The days of one-sided, self-serving dialogue to the masses are over for B2B marketers. We must instead consider our audience as individuals for whom we tailor communications and conversations based on their needs. Failure to do that will result in, well, failure. For example, if you met someone new at a networking event and you jump right in there with ‘Hello, let me tell you all about me’, you couldn’t really be surprised if any eventual response was abrupt and unenthusiastic.
With today’s savvy buyers, we have to consider every single individual we are touching and influencing and think about their perspective, their pains. The exact same rules apply for any good B2B telemarketing agency when they engage with your customers and prospects.
7 x 10 touches to close a sale
But there’s more to it than that. It used to be said that it took ‘seven touches to close a sale’ – driven by outbound, push-based interrupt-driven marketing strategies such as telemarketing, web landing pages, events, advertising and press relations. Now, in B2B marketing, it’s more likely to take 10 times that – around 70 touches or ‘moments of truth’ to close that sale.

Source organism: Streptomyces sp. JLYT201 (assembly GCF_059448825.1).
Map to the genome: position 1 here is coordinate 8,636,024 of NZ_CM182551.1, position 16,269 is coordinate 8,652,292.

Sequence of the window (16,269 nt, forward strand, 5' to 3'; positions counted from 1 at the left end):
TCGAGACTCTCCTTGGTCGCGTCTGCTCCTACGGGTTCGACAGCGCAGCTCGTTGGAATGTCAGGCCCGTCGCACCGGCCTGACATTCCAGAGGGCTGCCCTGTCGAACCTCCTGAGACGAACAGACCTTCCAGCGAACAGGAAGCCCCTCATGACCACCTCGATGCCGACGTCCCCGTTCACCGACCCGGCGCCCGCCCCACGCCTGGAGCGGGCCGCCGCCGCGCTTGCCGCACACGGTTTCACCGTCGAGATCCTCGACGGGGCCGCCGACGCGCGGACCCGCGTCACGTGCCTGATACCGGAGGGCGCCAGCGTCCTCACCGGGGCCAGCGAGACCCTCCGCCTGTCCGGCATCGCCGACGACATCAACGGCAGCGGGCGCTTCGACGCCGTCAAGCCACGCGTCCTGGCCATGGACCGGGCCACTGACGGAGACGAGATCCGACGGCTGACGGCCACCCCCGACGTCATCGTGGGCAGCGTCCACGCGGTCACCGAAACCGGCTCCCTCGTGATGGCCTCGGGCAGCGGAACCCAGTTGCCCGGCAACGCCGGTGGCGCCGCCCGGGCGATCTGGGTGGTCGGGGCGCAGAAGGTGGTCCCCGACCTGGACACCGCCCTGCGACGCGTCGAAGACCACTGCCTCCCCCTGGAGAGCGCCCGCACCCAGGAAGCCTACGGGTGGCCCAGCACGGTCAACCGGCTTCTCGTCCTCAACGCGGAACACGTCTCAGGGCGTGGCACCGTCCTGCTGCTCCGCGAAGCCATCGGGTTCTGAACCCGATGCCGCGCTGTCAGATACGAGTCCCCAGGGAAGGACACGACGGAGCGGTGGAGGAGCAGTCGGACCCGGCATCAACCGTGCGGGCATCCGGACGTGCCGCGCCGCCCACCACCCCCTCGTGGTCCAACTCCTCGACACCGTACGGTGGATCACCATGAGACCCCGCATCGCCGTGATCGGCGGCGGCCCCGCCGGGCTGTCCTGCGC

The importance of first impressions
This makes first contact critical. The modern marketer must capitalize on the opportunity by providing value and education to the prospective buyer. You must address their specific areas of interest, and earn the right to engage more fully – even before they are ready to buy. And don’t forget – customers are people too, so they will continually seek to verify information with their peer groups, analysts and other stakeholders. These influencers are very important to you, too.
The big four of content: information, timing, format, place
So how do you know you are giving your customer or prospect the right information at the right time, in the right format and in the right place? This really isn’t as difficult as you might think. Customers leave tracks and clues about themselves and their priorities all over the place. You just need to look and apply.
For example, if you have a repeat web visitor, make sure you map what they do and why they did it. Maybe they received a telemarketing call which spurred them towards a particular landing page to download a relevant white paper. To keep them engaged in the buying cycle, you can take this information and perhaps suggest another relevant white paper, guide them to a customer video on the same subject – or invite them to a webinar or to sign up for a relevant newsletter.
Ultimately, to achieve great results, you have to recognize your audience as individual people and take a considered, human, two-way approach.
Find out more in our ‘Demand Generation: the no-nonsense guide’ eBook.